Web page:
Plasmid pMK206 contains a single EcoRI site, located close to the 5' end of the SLO gene and single HpaI and EcoRV sites located within the SLO gene sequences. Plasmid pMK206 was digested with both EcoRI and HpaI and the larger of the two DNA fragments generated by this digestion was ligated to an EcoRI-HpaI DNA fragment from bacteriophage lambda that contains the PL promoter and part of the N gene sequences. This produces a recombinant DNA replicon, called pMK306, containing the 5' end of the lambda N gene fused in frame to about 2/3 of the SLO gene sequences. The nucleotide sequence of the N-SLO gene fusion in pMK306 is shown in FIG. 1 below. There, the sequences derived from the SLO gene commence at nucleotide 100. Nucleotides 1-99 encode 33 N-terminal amino acids from the lambda N protein, and nucleotides 100 and beyond encode amino acids 234 to 571 of the complete SLO protein, as reported. An E.coli strain expressing a temperature-sensitive lambda cI repressor was transformed with the resulting recombinant molecule.
When heat induced, cultures originating from the transformed strain express a non-cytolytic product containing the C-terminal 2/3 (approx.) of SLO fused to 33 N-terminal amino acids from the lambda N protein. This product is expressed at high levels (greater than 0.5% of total cell protein) and reacts well with antibodies in a horse polyclonal anti-SLO serum. However the product was found to be sensitive to degradation in E.coli giving rise to low molecular weight breakdown products. This showed that the C-terminal 2/3 of SLO contains a site or sites that are sensitive to degradation and that consequently should be avoided in the desired antigen. The sizes of the degraded products indicated that the location of the degradation-sensitive site or sites correspond to the central region of the SLO amino acid sequence. It was concluded that a derivative of pMK306 where the DNA encoding these degradation sensitive site or sites has been deleted might express a stable N-SLO fusion product, although it was not known whether the antigenicity would be retained.
A new recombinant plasmid, called pMK307, was constructed by deleting the small DNA fragment of pMK306 that is generated by digestion with HpaI and EcoRV. With reference to FIG. 1 the deleted sequences comprise nucleotides 100 to 546. E.coli containing a temperature-sensitive lambda cI repressor was transformed with this plasmid. Upon heat induction, cultures orginating from the transformants strain express a stable N-SLO fusion product consisting of the 33 N-terminal amino acids of the lambda N protein fused to the C-terminal 1/3 (approx.) of SLO.
FIG. 1 also shows the deduced amino acid sequences for the SLO nucleotide coding insertions in plasmids pMK306 and pMK307. This product is non-cytolytic and is expressed at high levels in E.coli. On lysing these producing cells, it was found that most of the N-SLO fusion product obtained is insoluble. A purification protocol was devised that allows this product to be purified in a form that could be used to detect anti-SLO antibodies.
The pMK307 encoded N-SLO fusion product was purified in the following manner:
(i) E.coli expressing a temperature-sensitive lambda cI repressor and containing pMK307, was grown at 30° C. with aeration, and log phase cultures were heat-induced to inactivate the cI repressor, followed by incubation at 37° C. for a further two hours;
(ii) The cells were recovered by centrifugation, washed with buffer I (25 mM Tris-HCl, pH 8.0, containing 10 mM NaCl and 1 mM EDTA) and the washed cells were then lysed;
(iii) The lysate was centrifuged at 10,000×g for 10 minutes and the pellet was recovered, solubilised in buffer I containing 8M urea and the antigen was then purified further by ion-exchange chromatography;
(iv) Fractions from chromatography columns containing the product were identified by gel electrophoresis and pooled; and
(v) Pooled fractions were disalysed against buffer I and any insoluble material in the dialysed fractions was solubilised by adding SDS to a final concentration of 0.1% (w/v).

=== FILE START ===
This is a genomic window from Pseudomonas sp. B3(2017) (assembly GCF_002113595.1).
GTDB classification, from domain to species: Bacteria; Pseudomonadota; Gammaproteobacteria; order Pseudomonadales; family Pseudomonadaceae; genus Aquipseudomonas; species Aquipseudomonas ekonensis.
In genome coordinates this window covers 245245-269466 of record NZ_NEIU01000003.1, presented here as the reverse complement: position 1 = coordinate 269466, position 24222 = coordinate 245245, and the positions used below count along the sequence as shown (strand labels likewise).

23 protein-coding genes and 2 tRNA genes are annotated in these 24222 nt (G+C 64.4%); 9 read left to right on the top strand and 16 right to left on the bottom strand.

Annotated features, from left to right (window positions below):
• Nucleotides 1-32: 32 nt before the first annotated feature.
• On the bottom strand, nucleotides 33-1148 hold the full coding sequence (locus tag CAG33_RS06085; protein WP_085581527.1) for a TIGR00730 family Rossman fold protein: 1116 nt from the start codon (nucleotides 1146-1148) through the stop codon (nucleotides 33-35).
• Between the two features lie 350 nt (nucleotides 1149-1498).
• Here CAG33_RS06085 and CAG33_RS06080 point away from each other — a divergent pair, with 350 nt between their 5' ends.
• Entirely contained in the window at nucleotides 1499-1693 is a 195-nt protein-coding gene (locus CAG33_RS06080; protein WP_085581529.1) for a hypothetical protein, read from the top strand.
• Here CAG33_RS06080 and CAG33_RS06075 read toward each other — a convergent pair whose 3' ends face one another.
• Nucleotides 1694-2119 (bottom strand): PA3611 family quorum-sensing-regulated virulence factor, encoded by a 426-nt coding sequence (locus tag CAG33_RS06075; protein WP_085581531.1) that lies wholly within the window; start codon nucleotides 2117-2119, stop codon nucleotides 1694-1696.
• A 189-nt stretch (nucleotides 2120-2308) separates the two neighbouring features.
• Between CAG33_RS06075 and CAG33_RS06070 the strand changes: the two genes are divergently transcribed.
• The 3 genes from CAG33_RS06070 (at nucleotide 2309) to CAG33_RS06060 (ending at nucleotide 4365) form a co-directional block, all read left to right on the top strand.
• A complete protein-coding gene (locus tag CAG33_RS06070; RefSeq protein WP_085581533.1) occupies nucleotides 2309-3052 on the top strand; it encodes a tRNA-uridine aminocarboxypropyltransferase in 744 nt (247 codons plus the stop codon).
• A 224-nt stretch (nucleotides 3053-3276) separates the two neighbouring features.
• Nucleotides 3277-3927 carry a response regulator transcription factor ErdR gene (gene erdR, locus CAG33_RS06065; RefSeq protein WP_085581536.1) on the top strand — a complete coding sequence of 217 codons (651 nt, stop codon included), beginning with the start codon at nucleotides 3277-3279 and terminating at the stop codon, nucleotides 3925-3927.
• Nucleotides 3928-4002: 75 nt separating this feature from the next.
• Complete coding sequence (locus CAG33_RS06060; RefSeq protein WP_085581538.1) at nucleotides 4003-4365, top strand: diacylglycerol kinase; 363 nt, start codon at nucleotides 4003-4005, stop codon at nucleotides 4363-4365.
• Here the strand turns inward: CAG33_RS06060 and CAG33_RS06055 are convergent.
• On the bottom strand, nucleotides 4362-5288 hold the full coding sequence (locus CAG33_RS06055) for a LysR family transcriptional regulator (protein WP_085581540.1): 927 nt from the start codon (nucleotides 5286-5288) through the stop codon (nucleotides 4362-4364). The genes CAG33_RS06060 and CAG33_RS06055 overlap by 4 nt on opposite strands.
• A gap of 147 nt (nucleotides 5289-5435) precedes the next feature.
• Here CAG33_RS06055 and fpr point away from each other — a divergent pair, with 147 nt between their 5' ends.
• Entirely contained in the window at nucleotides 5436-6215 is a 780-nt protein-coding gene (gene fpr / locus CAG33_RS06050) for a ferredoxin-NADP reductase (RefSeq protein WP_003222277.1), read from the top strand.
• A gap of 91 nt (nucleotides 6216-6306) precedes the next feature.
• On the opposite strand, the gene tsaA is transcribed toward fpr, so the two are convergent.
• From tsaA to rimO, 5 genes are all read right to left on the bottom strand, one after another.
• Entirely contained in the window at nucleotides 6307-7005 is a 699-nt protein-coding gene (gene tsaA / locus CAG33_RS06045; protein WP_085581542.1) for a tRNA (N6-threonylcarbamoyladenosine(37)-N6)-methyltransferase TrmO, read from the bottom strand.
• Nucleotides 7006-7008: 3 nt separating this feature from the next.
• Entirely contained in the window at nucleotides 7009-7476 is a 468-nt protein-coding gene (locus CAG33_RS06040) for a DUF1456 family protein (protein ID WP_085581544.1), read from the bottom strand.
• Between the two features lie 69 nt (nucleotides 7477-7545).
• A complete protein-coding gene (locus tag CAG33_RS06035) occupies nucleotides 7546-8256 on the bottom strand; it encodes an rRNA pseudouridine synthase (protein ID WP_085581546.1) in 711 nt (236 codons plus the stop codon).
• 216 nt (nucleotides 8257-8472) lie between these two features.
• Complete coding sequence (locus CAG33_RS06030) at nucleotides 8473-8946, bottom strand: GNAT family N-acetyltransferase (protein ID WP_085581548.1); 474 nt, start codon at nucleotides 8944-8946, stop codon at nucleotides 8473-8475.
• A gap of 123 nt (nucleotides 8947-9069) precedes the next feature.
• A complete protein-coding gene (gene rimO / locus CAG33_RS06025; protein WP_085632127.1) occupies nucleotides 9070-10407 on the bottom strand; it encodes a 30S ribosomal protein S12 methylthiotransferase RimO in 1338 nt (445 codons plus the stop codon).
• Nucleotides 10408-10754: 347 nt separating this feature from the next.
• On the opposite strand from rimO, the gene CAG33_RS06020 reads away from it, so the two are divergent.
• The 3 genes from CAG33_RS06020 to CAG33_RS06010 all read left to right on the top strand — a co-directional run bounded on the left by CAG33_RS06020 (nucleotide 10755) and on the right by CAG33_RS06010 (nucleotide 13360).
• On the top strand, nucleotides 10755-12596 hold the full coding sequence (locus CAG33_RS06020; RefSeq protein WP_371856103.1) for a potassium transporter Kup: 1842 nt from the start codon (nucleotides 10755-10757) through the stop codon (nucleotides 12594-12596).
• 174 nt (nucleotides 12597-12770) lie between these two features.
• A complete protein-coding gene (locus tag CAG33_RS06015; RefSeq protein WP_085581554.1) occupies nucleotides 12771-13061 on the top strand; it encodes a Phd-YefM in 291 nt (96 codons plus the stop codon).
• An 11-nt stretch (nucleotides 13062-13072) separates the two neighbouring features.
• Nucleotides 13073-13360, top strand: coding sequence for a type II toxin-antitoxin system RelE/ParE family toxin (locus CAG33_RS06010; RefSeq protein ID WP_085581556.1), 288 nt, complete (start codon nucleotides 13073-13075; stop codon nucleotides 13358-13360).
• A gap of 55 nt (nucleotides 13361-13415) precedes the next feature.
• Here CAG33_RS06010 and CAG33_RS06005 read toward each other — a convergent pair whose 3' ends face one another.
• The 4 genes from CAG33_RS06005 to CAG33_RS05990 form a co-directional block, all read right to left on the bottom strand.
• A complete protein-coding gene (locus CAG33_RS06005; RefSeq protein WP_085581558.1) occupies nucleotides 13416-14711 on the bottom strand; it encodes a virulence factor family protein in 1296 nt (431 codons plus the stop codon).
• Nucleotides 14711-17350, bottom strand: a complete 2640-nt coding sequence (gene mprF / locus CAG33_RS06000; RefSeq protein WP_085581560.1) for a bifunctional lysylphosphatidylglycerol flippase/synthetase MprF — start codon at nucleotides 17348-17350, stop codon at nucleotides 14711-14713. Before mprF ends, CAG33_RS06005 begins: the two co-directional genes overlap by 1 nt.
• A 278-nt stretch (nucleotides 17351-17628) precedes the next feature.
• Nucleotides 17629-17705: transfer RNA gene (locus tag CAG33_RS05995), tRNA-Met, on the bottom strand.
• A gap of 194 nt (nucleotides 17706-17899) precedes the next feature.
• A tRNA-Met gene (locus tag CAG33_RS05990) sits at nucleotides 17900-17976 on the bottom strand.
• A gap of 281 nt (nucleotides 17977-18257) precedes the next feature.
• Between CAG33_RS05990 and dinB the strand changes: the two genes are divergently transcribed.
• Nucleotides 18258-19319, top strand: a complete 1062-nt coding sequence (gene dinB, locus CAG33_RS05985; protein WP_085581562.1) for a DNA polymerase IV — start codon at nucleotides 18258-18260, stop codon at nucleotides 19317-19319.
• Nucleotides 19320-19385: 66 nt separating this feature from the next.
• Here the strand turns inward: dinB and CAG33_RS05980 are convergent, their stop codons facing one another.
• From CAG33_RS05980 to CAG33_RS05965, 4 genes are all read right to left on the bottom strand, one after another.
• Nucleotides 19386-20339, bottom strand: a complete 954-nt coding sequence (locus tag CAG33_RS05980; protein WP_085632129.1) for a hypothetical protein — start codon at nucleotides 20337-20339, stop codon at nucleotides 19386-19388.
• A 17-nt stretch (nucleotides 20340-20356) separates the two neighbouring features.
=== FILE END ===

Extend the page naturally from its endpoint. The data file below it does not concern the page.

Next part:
The purified product was demonstrated to be non-cytolytic in vitro by hemolytic titration assays (such as the prior art assay described earlier), and non-toxic in vivo by intravenous immunization of laboratory mice.
The purified fusion product was tested for its ability to detect anti-SLO antibodies in serum by immobilising various quantities of the purified product on defined areas of filters with the aid of a Dot-Blot apparatus. The solid support carrying the antigen is then immunoblotted, using standard procedures. In this immunoblotting test serum at suitable dilutions are used as the primary antibody. After washing to remove any unbound antibody, the presence of bound antibody can be detected by standard antibody detection systems. The purified product was found to detect anti-SLO antibodies in human sera in a sensitive, specific and quantifiable manner and the results obtained were comparable to those obtained when the same sera were assayed by the standard assay described.
The present invention has thus disclosed for the first time that the cytolytic and toxic activity of SLO is separate from at least one of its suitable epitopes. It has disclosed a region in which such an epitope exists (aa 183-371 as depicted in FIG. 1, which corresponds to aa 383-571 of the complete sequence (Kehoe et al, 1987 supra)), and that cytolytic and toxic activity seem to require the presence of a sequence N-terminal of aa 234 of the complete sequence. However, it is possible that other suitable epitopes may exist in the region N-terminal of aa 234-382 of the complete SLO sequence, or even N-terminal of aa 234, which are still separate from the cytolytic and cytotoxic activity. Those skilled in the art can thus, if they so wish, identify by routine experimentation any further such epitopes from the region N-terminal of aa 234 of the complete sequence, and if found, they can be used in an exactly analogous manner to that indicated above. In its broad concept, therefore, the present invention provides a SLO derivative which retains an epitope while lacking its cytolytic and cytotoxic activity by virtue of its derivatisation. This derivatisation may for example be by way of deletion, insertion, inversion, addition, substitution etc., of the amino acid region N-terminal of aa 383.
Alternatively or additionally, the protein may be chemically derivatised to destroy the cytolytic and cytotoxic activity while retaining at least one suitable epitope.
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|U.S. Classification||530/350, 530/806, 530/387.1, 436/518, 436/522, 530/413|
|Cooperative Classification||Y10S530/806, C07K14/315|
|Jul 7, 1997||AS||Assignment|